PEUGEOT RCZ (2013 - 2017)

By Jonathan Crouch

Models Covered

3dr coupe (1.6 THP petrol 156bhp, 200bhp or 260bhp / 2.0 HDi diesel 163bhp)


Peugeot’s strong history of sporting cars was successfully revived with this one, the RCZ. A gorgeous 2+2 coupe with curvy lines and a line-up of punchy but affordable engines, this sporting model brought new life to its brand when originally launched in 2010. Peugeot significantly updated it in 2013 to create the facelifted version that we’re going to evaluate here as a potential used car buy. This is still one of the most striking choices you can make in the search for a sports coupe of this kind on a reasonably affordable budget.

The History

Just over two hundred years ago, two brothers, Jean-Pierre and Jean-Frederic Peugeot, took a brave decision. They would set up a company in their father’s corn mill that would first sell saws and tools and go on later to sell bicycles, motorbikes and cars. More than 55 million vehicle sales and two centuries later, the lion emblem originally adopted to illustrate the strength of the teeth of the brothers’ handsaws adorned the most exciting machine the French company had ever created. One designed very much to sharpen its sportscar credentials. The exclusive, yet affordable RCZ.

Back in the early Nineties when Peugeot used to dominate the classic Le Mans 24 hour race, it also used to dominate the market for affordable sporting cars, the 205 GTi the must-have shopping rocket of its day. It died in 1993, along with Peugeot’s involvement on the track and the Gallic brand was never quite the same. Until the launch of this RCZ coupe in 2010. It was based on the humble underpinnings of the company’s first generation 308 family hatch and appeared just after this famous French marque had at last once again triumphed in Le Mans, overtaking Audi, whose TT sportscar this RCZ was designed to see off in the showrooms. Here, we were told, was the new face of a very different company, its first passenger car badged by name, not by number, and, we were promised, the first in nearly twenty years to rekindle the bite of the Peugeot brand.

In the years following, we saw some of that potential fulfilled but enthusiasts were still left wanting more. To try and satisfy them, Peugeot facelifted the RCZ in 2013 to create the version we’re going to look at here. A year later in 2014, they added a flagship RCZ R variant to the range, powered by a more potent 240bhp version of the 1.6-litre THP engine. The RCZ was finally phased out early in 2017.

What To Look For

We came across quite a few reliability and quality issues in our RCZ ownership survey, so you’ll need to shop carefully on the used market. We came across reports of squeaky brakes, rattly exhausts, internal rattles, a grinding sound on brake application and a knocking sound on the front suspension. On one car, the hill start brake kept sticking on and the overheating warning light kept illuminating. On another, the owner experienced oil leaks, water leaks, had to fit two new clutches and experienced faults with the sat nav and the stereo. One car had its thermostat sensor fail, had an oil leak from the gearbox and had to have sections of its exterior chromework replaced. On another, the cylinder head had to be replaced, along with the coms module, the boot release, the sat nav screen and the temperature sensor.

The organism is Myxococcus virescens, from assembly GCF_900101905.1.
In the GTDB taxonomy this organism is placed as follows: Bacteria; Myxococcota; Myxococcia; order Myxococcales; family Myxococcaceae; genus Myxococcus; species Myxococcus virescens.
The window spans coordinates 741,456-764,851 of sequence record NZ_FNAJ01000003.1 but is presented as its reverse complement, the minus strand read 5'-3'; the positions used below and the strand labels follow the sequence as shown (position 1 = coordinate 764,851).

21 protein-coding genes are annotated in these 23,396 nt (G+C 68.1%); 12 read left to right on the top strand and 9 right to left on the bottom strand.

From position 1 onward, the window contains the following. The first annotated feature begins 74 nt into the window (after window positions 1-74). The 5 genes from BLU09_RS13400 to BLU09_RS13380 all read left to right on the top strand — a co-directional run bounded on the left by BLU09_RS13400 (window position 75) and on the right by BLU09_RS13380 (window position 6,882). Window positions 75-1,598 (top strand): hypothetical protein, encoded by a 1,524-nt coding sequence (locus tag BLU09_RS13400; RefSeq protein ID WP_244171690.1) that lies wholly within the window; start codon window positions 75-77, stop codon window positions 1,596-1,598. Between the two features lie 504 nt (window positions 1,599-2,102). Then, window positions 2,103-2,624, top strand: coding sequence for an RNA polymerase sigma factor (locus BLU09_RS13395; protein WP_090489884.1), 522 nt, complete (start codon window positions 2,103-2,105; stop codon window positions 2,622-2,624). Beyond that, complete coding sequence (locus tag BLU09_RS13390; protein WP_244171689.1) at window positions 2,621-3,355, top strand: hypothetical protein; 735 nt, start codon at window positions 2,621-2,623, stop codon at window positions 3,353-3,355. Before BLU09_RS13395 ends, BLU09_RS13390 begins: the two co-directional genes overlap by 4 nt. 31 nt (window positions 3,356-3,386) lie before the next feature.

On The Road

Though the emotive looks aren’t quite as racy once you take a seat inside, it’s still hard not to approach a drive in this car without a sense of anticipation. What exactly will a coupe that looks like this really feel like to drive? If you’ve done your homework before slipping behind the wheel, your expectations might be tempered a little by the reality of the fact that the RCZ's underpinnings aren't those of a hardcore sports car. But so what? That’s the case in just about any affordable performance machine and it’s certainly true of this model’s most obvious rivals, Audi’s TT and Volkswagen’s Scirocco.

You might though, still be forgiven for expecting that such a futuristic shape would clothe something a little more hi-tech than the kind of front driven, torsen beam-suspended set-up found on any ordinary family hatch, in this case borrowed from Peugeot’s Focus-sized MK1 model 308. But as other brands have proved over the years, the ingredients available matter a lot less than the way that they’re used.

And the signs that they may have been used rather effectively in this case come the first time you venture off the highway and begin to flick this little lion from lock to lock. Here is a car involving enough to make an ordinary Audi TT seem really rather dull. Like the TT, it has a pop-up rear spoiler, this one activating in two phases, first at a shallow 19-degree angle at 53mph, then at a more overt 34-degrees should you be driving on a road where 96mph is possible.


This was a really classic piece of design. Some initially dismissed it as a cheap copy of Audi’s TT, but for us, they’re dead wrong. This is its own car with its own very distinct sense of style. Which fortunately didn’t change much in this improved form. Reliability issues that Peugeot never quite solved mean you’ll need to shop carefully, but if you find a good RCZ, you’ll get yourself a very desirable yet very affordable coupe.

It’s the kind of car that few of those who buy will ever have expected to be able to own. Exotic yet accessible, it’s still a compelling package – and a fitting tribute to an enduring brand.